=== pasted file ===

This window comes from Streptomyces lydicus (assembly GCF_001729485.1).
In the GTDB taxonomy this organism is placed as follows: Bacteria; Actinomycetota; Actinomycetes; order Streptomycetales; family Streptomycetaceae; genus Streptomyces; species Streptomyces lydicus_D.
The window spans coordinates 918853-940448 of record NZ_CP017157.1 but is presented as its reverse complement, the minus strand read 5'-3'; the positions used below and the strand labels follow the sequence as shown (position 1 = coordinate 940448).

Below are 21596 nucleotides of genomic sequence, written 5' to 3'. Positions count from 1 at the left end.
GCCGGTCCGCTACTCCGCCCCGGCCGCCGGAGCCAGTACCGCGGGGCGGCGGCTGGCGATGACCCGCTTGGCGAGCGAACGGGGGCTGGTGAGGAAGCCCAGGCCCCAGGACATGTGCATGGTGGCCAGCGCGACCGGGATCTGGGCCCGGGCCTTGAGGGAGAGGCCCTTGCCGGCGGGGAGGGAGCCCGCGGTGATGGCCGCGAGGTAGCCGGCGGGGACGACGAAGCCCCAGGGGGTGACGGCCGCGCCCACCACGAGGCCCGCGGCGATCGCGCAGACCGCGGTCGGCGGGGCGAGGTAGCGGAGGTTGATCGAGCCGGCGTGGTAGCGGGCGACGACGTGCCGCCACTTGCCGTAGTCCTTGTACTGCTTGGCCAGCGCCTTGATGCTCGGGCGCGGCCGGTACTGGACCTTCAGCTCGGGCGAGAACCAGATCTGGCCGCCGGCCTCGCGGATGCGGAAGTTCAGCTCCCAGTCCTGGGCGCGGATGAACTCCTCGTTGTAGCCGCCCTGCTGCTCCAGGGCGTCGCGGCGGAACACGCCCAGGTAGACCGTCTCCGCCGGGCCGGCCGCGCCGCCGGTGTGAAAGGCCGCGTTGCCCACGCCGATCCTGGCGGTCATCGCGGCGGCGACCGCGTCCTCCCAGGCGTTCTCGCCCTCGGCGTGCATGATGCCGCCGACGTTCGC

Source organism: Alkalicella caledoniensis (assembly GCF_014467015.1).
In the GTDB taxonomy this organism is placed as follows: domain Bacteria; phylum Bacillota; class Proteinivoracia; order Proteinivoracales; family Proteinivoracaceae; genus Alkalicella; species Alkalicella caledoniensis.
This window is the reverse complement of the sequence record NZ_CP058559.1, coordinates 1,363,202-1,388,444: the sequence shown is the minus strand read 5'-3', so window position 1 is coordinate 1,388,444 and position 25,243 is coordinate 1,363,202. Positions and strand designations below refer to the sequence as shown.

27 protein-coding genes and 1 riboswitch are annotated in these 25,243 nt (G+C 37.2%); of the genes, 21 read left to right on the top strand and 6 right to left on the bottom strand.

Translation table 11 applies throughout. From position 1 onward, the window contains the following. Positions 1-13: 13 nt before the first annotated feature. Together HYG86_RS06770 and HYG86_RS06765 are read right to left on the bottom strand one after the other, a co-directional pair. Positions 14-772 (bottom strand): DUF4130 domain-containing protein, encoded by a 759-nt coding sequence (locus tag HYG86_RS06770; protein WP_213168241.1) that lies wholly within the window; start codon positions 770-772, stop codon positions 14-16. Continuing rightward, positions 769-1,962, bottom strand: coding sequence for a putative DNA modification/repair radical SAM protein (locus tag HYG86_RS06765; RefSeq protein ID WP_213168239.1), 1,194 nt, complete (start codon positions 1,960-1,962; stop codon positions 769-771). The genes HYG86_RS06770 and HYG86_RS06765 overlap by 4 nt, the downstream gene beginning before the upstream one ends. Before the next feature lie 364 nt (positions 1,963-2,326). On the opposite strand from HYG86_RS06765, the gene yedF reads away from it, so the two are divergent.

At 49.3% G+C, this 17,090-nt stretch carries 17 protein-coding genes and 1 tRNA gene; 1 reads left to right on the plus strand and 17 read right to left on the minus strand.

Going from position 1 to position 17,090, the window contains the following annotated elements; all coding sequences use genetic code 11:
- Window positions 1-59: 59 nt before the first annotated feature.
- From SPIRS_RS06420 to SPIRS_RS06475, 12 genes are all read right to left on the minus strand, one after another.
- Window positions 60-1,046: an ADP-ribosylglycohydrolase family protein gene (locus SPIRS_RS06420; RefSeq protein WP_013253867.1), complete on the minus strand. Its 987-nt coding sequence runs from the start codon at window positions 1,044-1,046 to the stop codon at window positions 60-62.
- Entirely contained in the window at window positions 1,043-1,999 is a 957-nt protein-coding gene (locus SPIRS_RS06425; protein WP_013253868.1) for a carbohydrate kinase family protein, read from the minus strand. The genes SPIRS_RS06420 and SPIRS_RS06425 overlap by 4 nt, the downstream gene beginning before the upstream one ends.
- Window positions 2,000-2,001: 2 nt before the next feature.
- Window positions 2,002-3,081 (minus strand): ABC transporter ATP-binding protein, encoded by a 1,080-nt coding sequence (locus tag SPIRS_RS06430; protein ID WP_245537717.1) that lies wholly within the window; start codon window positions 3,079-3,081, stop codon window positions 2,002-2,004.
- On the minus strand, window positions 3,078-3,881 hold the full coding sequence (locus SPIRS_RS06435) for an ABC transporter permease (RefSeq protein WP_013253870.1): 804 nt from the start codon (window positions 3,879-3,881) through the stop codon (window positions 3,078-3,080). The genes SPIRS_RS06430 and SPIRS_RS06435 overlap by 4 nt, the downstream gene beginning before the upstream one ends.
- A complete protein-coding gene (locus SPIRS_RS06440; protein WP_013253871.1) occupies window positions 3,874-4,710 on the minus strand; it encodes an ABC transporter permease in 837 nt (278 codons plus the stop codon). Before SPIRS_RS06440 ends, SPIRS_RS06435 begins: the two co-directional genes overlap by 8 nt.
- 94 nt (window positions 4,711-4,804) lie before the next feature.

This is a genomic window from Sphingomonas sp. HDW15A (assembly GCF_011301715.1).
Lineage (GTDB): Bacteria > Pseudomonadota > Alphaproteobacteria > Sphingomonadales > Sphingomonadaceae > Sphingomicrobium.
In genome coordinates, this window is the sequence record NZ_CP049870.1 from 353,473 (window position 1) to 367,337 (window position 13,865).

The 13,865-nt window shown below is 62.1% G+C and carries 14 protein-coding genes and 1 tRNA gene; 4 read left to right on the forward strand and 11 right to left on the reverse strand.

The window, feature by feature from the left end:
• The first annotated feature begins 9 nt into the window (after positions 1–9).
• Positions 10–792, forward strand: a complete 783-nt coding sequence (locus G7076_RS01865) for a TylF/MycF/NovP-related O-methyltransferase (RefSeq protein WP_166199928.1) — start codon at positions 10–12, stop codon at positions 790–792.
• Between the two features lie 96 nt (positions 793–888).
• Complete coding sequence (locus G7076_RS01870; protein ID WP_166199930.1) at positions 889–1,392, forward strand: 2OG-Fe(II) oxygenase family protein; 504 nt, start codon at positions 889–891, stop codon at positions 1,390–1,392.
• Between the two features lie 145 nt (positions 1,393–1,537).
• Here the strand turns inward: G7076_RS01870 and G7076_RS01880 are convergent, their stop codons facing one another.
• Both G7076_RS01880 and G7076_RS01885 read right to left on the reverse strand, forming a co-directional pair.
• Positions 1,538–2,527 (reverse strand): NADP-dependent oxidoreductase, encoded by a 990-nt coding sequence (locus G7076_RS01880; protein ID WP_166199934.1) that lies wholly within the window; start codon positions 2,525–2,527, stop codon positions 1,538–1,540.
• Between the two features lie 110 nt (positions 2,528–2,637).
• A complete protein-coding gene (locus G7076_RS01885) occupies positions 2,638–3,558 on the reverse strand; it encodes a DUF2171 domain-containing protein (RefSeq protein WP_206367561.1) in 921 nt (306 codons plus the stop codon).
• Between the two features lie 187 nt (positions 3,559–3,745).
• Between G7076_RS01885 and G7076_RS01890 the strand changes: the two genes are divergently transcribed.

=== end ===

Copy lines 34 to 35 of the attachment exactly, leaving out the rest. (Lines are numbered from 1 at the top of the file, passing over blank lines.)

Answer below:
• Positions 1,538–2,527 (reverse strand): NADP-dependent oxidoreductase, encoded by a 990-nt coding sequence (locus G7076_RS01880; protein ID WP_166199934.1) that lies wholly within the window; start codon positions 2,525–2,527, stop codon positions 1,538–1,540.
• Between the two features lie 110 nt (positions 2,528–2,637).